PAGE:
2. On 14 February 2003 the Supreme Court of Russia banned, in a closed hearing, fifteen organisations, including Hizb ut-Tahrir al-Islami (The Party of Islamic Liberation), as terrorist organisations (see, for details, Kasymakhunov and Saybatalov v. Russia, nos. 26261/05 and 26377/06, §§ 810, 14 March 2013).

3. On 16 May 2005 Mr Ashirov, acting as the chairman of the Religious Board of Muslims of the Asian part of Russia, prepared a specialist report on Hizb ut-Tahrir’s literature at the request of a non-governmental organisation representing several members of Hizb ut-Tahrir in criminal proceedings. The report stated that “the prosecution of Russian citizens on the sole basis of some statements about Hizb ut-Tahrir’s brochures and teachings was wrong and breached the right of Muslims to freedom of expression of religious beliefs. It was also wrong to characterise the religious beliefs of the followers of [Hizb ut-Tahrir] as extremist, let alone terrorist”.

4. International Memorial published the report on its website.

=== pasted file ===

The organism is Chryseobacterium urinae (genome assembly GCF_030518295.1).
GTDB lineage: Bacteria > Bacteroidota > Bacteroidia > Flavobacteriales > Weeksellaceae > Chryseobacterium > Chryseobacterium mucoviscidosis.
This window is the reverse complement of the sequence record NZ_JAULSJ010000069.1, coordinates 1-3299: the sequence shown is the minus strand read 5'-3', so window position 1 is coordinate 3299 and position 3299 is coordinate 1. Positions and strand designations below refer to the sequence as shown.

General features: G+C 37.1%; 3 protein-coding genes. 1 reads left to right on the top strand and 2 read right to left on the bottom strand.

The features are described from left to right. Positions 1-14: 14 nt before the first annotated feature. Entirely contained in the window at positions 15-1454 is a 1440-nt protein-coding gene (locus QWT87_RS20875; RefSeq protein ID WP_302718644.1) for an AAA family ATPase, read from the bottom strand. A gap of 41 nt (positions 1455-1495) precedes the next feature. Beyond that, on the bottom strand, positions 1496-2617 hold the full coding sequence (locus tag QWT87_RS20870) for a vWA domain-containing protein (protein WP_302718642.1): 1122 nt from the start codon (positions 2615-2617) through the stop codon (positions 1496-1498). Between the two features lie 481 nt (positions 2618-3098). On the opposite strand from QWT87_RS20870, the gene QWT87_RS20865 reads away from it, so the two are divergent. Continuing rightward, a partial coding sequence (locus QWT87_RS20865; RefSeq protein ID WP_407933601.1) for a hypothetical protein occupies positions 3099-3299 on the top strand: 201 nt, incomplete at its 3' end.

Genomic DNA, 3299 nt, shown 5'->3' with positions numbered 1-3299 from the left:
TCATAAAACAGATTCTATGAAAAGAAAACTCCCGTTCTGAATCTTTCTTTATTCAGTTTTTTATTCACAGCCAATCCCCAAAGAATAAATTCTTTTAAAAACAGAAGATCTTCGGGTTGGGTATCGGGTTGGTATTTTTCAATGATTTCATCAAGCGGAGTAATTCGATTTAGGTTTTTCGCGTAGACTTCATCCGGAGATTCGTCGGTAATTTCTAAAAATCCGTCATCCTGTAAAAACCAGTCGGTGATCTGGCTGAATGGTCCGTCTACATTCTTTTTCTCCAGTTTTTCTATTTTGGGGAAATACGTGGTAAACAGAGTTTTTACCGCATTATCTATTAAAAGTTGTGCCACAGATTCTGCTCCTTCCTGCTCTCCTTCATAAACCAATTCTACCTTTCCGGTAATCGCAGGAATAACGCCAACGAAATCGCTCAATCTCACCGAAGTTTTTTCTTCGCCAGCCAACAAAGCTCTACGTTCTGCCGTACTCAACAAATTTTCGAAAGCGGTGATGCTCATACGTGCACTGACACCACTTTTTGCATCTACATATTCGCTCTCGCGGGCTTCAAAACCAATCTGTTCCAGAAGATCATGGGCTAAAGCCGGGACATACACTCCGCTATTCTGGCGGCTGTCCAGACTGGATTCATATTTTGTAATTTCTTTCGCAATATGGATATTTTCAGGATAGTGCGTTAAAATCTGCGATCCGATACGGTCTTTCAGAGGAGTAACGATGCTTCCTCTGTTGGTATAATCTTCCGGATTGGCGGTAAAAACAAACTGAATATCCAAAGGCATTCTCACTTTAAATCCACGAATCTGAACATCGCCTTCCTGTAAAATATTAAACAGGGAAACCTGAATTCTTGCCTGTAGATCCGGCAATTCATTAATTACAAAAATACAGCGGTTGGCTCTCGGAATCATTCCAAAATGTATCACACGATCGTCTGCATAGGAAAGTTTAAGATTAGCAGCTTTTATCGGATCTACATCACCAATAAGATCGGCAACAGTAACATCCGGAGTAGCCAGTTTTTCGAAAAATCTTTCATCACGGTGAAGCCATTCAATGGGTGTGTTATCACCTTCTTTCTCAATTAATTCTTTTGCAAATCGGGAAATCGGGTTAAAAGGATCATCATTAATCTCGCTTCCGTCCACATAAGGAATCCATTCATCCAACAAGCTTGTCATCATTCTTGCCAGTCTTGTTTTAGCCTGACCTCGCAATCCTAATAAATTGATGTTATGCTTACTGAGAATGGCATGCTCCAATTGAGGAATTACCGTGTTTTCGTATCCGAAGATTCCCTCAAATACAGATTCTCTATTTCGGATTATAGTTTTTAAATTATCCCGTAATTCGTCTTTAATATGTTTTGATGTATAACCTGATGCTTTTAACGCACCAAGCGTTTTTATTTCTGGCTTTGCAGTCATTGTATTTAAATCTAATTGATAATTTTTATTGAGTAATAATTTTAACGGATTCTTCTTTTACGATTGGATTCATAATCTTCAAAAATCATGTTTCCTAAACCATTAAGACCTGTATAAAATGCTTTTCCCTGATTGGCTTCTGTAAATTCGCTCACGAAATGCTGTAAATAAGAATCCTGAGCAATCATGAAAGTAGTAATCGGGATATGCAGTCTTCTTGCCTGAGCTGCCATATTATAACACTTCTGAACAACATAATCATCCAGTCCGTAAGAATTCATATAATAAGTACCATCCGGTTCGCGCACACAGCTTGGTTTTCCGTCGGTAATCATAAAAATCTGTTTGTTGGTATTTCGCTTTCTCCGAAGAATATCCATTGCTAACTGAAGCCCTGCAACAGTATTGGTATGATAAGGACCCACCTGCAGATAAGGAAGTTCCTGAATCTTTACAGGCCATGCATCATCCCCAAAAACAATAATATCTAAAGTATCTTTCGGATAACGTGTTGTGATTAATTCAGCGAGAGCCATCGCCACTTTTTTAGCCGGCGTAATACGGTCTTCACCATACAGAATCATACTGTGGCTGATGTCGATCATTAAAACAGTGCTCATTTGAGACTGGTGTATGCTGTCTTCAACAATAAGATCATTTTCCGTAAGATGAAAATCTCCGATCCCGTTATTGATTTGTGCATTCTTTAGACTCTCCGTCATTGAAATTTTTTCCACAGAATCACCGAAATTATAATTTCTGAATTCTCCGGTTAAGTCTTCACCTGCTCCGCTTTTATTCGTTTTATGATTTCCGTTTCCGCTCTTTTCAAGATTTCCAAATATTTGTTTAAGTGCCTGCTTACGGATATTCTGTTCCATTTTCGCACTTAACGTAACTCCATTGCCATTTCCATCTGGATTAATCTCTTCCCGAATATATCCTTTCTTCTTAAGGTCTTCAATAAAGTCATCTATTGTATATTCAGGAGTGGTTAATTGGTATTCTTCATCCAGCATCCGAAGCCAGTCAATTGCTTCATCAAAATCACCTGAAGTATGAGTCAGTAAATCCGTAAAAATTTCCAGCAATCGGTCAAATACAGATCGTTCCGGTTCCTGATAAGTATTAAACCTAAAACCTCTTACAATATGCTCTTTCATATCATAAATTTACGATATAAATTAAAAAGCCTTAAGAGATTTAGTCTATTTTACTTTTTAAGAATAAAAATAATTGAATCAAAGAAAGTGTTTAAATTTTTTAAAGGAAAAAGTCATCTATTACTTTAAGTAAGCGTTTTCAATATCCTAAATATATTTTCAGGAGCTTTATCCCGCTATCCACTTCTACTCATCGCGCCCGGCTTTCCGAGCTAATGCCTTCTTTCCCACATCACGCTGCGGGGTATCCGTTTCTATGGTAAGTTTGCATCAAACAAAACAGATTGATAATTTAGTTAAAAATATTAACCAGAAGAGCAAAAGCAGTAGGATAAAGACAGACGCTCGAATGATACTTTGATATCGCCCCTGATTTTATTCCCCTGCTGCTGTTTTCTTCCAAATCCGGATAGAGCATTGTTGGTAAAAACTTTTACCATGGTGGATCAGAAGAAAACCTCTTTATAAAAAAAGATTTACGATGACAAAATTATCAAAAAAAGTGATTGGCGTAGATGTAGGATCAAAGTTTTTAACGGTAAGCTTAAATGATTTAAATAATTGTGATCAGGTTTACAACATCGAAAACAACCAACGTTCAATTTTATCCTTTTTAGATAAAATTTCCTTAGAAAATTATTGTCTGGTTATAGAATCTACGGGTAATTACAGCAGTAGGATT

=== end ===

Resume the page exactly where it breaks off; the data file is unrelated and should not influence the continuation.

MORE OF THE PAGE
5. On 20 February 2006 a deputy Moscow City prosecutor issued a warning to Mr Ashirov advising him against the continuation of extremist activities under threat of potential criminal responsibility. The prosecutor considered that Mr Ashirov’s report “promoted the ideas of Hizb ut-Tahrir and provided a justification for its terrorist activities”.

6. On 26 February 2006 a similar warning was addressed to the executive director of International Memorial. The prosecutor stated that International Memorial had published the materials of a banned terrorist organisation on its website and had thereby aided and abetted its terrorist activities. He ordered the executive director of International Memorial to remove Mr Ashirov’s report from the website within three days. International Memorial did that immediately.